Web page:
As a proud San Franciscan, I take great pleasure in disagreeing with the political leaders of the big red states, so it pains me – really-really pains me to have to publicly admit that I agree with Governor Abbott from the State of Texas on something. I know, there are a lot of “things” out there, and sooner or later we would have to agree on something – I just hoped it would be much later.
Recent legislation signed into law by Governor Abbott amends the Texas Human Resources Code to make it a misdemeanor to “intentionally or knowingly represent that an animal is an assistance animal or a service animal when the animal is not specially trained or equipped to help a person with a disability.” Don’t get me wrong, I am all in favor of those in need having assistance or service animals to help them. But like many, I am also amazed to see people claim that an animal is a service or assistance animal when the animal is not trained or equipped to provide assistance.
Now before you @me, I understand there are needs that are not visible or apparent and that there may be some awkward circumstances when someone has to explain the special training or equipment associated with the assistance or service animal. I also appreciate the distinction between a service animal and assistance animal. Many states, including California, have laws against falsely claiming a dog is a service dog. These laws, unlike the one in Texas, often do not extend to include assistance animals.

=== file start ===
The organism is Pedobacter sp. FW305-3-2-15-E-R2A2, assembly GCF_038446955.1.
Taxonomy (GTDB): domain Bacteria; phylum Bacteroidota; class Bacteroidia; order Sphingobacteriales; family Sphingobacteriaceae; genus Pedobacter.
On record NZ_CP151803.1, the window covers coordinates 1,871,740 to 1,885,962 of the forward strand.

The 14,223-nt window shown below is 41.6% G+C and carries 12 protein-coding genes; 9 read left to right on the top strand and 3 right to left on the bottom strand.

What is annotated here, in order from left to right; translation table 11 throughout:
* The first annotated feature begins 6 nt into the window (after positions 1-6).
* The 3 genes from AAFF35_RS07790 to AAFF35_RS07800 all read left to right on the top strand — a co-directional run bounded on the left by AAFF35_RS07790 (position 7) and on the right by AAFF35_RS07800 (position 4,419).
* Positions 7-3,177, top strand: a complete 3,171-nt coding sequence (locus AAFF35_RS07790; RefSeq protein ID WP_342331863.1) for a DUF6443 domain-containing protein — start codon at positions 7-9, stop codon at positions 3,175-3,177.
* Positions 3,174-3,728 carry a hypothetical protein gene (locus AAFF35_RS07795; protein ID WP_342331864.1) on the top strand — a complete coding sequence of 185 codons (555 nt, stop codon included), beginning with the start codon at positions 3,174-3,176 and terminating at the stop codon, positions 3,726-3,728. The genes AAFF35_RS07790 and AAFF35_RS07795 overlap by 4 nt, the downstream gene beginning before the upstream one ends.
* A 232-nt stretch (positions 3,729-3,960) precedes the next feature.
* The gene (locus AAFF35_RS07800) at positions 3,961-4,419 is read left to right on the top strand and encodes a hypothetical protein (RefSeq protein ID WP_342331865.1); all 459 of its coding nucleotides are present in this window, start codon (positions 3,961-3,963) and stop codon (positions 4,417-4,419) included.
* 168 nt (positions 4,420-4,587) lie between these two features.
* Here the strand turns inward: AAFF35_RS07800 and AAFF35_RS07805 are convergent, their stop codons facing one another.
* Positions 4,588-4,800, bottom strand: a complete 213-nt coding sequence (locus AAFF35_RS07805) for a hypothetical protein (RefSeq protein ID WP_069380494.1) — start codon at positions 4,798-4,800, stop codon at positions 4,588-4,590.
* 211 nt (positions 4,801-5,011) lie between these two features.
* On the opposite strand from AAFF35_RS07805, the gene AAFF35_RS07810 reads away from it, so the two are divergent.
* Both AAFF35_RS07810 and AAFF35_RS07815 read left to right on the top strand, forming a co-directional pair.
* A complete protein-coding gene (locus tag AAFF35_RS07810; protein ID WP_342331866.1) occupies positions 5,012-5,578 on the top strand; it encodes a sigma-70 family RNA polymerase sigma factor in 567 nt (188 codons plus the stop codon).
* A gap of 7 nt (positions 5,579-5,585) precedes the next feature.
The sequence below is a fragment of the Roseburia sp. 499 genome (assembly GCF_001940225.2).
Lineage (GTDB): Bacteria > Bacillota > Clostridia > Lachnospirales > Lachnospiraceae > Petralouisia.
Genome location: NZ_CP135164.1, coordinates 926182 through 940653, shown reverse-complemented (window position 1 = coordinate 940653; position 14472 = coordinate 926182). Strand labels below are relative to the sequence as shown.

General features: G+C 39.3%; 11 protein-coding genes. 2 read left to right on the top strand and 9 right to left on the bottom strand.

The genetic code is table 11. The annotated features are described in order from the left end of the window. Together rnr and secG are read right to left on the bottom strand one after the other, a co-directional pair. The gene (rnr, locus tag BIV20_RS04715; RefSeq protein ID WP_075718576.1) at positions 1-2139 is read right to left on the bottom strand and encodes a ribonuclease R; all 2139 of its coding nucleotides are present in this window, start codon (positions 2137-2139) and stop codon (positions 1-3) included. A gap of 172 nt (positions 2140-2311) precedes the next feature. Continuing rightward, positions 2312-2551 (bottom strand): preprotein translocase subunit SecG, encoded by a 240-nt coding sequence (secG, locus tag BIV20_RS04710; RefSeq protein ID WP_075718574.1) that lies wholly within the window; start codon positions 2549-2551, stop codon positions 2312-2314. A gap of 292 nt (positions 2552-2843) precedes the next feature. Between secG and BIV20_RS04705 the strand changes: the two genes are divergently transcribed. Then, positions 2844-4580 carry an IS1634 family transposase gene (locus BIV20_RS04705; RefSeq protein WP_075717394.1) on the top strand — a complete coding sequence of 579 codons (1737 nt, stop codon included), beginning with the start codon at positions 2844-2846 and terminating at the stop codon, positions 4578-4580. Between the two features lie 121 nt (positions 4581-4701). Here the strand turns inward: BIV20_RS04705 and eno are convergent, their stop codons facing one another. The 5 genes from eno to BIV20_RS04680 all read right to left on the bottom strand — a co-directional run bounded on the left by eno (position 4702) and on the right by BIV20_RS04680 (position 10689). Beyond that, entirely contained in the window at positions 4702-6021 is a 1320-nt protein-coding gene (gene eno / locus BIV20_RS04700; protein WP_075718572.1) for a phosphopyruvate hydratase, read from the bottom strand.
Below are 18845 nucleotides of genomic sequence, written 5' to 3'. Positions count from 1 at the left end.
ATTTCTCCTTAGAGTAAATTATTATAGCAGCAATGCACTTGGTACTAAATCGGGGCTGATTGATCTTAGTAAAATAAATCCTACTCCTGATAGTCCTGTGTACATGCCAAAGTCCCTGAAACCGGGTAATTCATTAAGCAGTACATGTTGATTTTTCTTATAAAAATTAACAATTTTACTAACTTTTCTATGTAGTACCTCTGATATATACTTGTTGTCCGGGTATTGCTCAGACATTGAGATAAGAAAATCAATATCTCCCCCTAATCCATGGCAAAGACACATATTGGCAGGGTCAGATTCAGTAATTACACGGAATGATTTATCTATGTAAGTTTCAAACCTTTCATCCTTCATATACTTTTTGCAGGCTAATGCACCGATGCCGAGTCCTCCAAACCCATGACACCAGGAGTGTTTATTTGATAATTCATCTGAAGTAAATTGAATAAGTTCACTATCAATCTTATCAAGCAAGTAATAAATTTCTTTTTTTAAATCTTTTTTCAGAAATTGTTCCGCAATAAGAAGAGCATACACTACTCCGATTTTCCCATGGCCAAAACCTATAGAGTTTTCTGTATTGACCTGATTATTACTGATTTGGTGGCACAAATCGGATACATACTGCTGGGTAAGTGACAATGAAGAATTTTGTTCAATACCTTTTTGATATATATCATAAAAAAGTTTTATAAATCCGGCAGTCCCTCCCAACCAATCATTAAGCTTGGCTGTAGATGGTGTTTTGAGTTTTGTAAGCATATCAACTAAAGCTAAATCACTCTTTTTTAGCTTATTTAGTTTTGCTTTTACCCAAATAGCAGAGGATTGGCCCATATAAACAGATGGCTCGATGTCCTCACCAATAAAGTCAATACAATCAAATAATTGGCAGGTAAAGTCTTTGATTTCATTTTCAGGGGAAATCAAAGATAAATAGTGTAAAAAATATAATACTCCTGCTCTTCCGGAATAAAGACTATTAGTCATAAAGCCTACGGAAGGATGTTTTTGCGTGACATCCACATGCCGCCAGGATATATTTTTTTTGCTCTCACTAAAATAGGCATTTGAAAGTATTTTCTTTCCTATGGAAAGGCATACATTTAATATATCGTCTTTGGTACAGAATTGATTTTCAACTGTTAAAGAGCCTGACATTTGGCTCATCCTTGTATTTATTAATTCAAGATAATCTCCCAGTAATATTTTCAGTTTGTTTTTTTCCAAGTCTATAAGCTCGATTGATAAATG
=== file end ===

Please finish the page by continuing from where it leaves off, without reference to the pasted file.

Also, before you think I’m alone in expressing these concerns. There have been law review articles on this issue, white papers written by those responsible for training service and assistance animals, articles warning that abuse of the system is on the rise, and articles written by advocacy groups asserting that fake service and assistance animals place those “with real disabilities at risk.”
I appreciate that, like many things, this issue requires striking a balance. When it comes to striking the balance between the need to ensure that the assistance/service animal label is not being abused or degraded in the eyes of the public, and on occasion having what might be an awkward conversation about the need for the same, I think (again it pains me to have to admit this) that Governor Abbott has struck the right balance.
Thanks for reading.